[2] Roser’s numbers are in 1990 dollars, which I converted to 2020 dollars using the Consumer Price Index, which estimates prices will be 2.14 times higher in 2020. This ignores the upward bias of the CPI due to substitution bias, quality change bias, new goods biases and other biases. See, for example, Hausman 2003. Removing these biases would reduce the ratio from 2.14 to about 1.67 by my rough calculations.


Bureau of Labor Statistics. 2020. Table 1203: Pre-tax income: Share of overall annual expenses and sources of income, Consumer Expenditure Survey, 2019.

DQYDJ. 2021. Average, median, top 1%, and all household income percentiles in the United States in 2020.

Hausmann, Jerry. 2003. Sources of Bias and Solutions to Bias in the Consumer Price Index.
Economic Outlook Journal 17, no. 1:23–44.

Higgs, Robert. 2014. Income inequality is a statistical artifact. Lighthouse.

Kaneda, Toshiko and Carl Haub. 2020. How many people have ever lived on Earth? Bureau of Demographic Research.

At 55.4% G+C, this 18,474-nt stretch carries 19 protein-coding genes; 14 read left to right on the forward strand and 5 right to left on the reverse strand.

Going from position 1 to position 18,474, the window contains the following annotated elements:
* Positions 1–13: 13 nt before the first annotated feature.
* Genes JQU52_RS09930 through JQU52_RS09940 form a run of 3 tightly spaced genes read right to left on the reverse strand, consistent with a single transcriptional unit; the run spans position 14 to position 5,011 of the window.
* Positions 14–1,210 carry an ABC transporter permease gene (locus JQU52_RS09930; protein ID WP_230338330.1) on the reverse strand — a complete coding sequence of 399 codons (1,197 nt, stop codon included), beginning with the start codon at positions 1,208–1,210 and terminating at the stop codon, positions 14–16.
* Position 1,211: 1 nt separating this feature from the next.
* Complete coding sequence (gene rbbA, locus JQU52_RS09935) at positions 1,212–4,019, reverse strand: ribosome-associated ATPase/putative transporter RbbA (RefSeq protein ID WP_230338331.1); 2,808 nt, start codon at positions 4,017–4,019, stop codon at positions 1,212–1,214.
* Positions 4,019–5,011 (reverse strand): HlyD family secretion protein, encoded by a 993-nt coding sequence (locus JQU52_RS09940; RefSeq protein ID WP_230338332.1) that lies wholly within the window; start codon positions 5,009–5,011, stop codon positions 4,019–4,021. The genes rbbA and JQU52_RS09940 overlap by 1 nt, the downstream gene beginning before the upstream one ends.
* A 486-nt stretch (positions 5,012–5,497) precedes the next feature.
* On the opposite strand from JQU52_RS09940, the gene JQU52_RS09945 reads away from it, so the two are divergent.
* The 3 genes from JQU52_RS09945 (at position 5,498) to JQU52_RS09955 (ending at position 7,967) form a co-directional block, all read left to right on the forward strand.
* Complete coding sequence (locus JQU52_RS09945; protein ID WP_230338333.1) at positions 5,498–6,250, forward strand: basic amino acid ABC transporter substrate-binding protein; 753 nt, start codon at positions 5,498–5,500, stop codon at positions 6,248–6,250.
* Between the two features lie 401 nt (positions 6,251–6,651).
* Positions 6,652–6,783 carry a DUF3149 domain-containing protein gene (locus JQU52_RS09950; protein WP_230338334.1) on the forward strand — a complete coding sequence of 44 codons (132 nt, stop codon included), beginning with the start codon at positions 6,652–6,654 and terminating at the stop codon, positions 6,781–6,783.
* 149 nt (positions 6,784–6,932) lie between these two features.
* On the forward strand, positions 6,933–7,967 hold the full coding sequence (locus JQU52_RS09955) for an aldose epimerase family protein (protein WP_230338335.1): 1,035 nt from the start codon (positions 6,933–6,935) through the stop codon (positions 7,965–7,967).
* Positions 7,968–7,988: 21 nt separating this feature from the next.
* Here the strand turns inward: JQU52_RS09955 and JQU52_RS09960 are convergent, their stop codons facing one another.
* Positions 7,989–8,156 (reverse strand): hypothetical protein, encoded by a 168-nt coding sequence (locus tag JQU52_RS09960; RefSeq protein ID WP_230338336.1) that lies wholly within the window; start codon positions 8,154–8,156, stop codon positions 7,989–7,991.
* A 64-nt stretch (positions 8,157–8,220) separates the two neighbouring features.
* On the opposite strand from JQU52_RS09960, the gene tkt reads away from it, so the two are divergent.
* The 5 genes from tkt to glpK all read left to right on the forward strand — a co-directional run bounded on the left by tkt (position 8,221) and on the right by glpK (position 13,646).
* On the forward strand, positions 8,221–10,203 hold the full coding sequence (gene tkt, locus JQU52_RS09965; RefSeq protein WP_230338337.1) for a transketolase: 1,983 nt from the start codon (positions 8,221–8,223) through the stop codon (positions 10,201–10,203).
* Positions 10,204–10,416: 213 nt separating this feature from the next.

Leeson, Peter T., R. August Hardy, and Paola A. Suarez. 2022. Hobo Economicus. economic review, coming.

Maddison, Angus. 2001. The World Economy: A Millennial Perspective. Paris: OECD.

Milanovic, Branko. 2010. The haves and the have-nots: a brief and idiosyncratic history of global inequality. New York: Basic Books.

Milanovic, Branko, Peter H. Lindert, and Jeffrey G. Williamson. 2007. Measuring Ancient Inequalities. National Bureau of Economic Research Working Paper no. 13550.

Rosar, Max. nd Our world in data. World distribution of income, 1820 to 2000.

Van Zanden, Jan Luiten, Joerg Baten, Marco Mira d’Ercole, Auke Rijpma, Conal Smith and Marcel Timmer. 2014. How was life? Global well-being since 1820. Paris: OECD.

Williamson, Jeffrey G. 2009. History without proof: Latin American inequalities since 1491. National Bureau of Economic Research Working Paper 14766.